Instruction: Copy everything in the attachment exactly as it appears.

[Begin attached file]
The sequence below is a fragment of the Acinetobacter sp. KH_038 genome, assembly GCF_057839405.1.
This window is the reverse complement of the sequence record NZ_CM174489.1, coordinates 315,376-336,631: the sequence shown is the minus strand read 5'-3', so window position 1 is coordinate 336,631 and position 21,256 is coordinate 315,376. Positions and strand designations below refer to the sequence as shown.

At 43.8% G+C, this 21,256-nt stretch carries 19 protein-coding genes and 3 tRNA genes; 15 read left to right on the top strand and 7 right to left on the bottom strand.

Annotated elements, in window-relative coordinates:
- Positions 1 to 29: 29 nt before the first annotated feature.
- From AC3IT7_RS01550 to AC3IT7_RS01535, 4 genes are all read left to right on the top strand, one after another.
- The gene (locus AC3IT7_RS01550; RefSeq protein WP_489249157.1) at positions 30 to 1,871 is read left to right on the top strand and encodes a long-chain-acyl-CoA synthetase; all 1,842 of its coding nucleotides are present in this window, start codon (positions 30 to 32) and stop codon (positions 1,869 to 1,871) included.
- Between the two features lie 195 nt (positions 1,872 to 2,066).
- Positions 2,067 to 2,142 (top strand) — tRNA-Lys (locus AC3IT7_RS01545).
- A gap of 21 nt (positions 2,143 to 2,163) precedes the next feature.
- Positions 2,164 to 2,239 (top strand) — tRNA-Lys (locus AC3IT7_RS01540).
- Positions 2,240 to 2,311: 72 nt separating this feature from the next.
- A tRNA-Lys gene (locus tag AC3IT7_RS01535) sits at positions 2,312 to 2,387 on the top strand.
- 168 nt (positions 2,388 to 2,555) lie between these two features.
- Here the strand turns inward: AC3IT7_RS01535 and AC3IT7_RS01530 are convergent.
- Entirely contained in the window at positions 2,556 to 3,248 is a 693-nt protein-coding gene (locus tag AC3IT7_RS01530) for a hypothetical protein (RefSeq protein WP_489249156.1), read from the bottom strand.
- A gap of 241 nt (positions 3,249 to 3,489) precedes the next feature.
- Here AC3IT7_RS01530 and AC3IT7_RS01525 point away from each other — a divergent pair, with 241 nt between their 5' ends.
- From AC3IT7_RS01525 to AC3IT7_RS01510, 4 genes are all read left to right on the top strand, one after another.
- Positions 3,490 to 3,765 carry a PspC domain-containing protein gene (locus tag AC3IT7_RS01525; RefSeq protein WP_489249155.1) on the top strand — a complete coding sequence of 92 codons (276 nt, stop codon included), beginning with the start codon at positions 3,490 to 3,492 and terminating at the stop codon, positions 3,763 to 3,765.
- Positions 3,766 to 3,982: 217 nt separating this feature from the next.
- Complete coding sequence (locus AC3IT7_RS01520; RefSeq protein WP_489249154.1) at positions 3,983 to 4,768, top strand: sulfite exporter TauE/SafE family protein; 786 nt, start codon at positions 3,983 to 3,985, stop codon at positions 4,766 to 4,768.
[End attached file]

The sequence below is a fragment of the Acinetobacter sp. KH_038 genome, assembly GCF_057839405.1.
This window is the reverse complement of the sequence record NZ_CM174489.1, coordinates 315,376-336,631: the sequence shown is the minus strand read 5'-3', so window position 1 is coordinate 336,631 and position 21,256 is coordinate 315,376. Positions and strand designations below refer to the sequence as shown.

At 43.8% G+C, this 21,256-nt stretch carries 19 protein-coding genes and 3 tRNA genes; 15 read left to right on the top strand and 7 right to left on the bottom strand.

Annotated elements, in window-relative coordinates:
- Positions 1 to 29: 29 nt before the first annotated feature.
- From AC3IT7_RS01550 to AC3IT7_RS01535, 4 genes are all read left to right on the top strand, one after another.
- The gene (locus AC3IT7_RS01550; RefSeq protein WP_489249157.1) at positions 30 to 1,871 is read left to right on the top strand and encodes a long-chain-acyl-CoA synthetase; all 1,842 of its coding nucleotides are present in this window, start codon (positions 30 to 32) and stop codon (positions 1,869 to 1,871) included.
- Between the two features lie 195 nt (positions 1,872 to 2,066).
- Positions 2,067 to 2,142 (top strand) — tRNA-Lys (locus AC3IT7_RS01545).
- A gap of 21 nt (positions 2,143 to 2,163) precedes the next feature.
- Positions 2,164 to 2,239 (top strand) — tRNA-Lys (locus AC3IT7_RS01540).
- Positions 2,240 to 2,311: 72 nt separating this feature from the next.
- A tRNA-Lys gene (locus tag AC3IT7_RS01535) sits at positions 2,312 to 2,387 on the top strand.
- 168 nt (positions 2,388 to 2,555) lie between these two features.
- Here the strand turns inward: AC3IT7_RS01535 and AC3IT7_RS01530 are convergent.
- Entirely contained in the window at positions 2,556 to 3,248 is a 693-nt protein-coding gene (locus tag AC3IT7_RS01530) for a hypothetical protein (RefSeq protein WP_489249156.1), read from the bottom strand.
- A gap of 241 nt (positions 3,249 to 3,489) precedes the next feature.
- Here AC3IT7_RS01530 and AC3IT7_RS01525 point away from each other — a divergent pair, with 241 nt between their 5' ends.
- From AC3IT7_RS01525 to AC3IT7_RS01510, 4 genes are all read left to right on the top strand, one after another.
- Positions 3,490 to 3,765 carry a PspC domain-containing protein gene (locus tag AC3IT7_RS01525; RefSeq protein WP_489249155.1) on the top strand — a complete coding sequence of 92 codons (276 nt, stop codon included), beginning with the start codon at positions 3,490 to 3,492 and terminating at the stop codon, positions 3,763 to 3,765.
- Positions 3,766 to 3,982: 217 nt separating this feature from the next.
- Complete coding sequence (locus AC3IT7_RS01520; RefSeq protein WP_489249154.1) at positions 3,983 to 4,768, top strand: sulfite exporter TauE/SafE family protein; 786 nt, start codon at positions 3,983 to 3,985, stop codon at positions 4,766 to 4,768.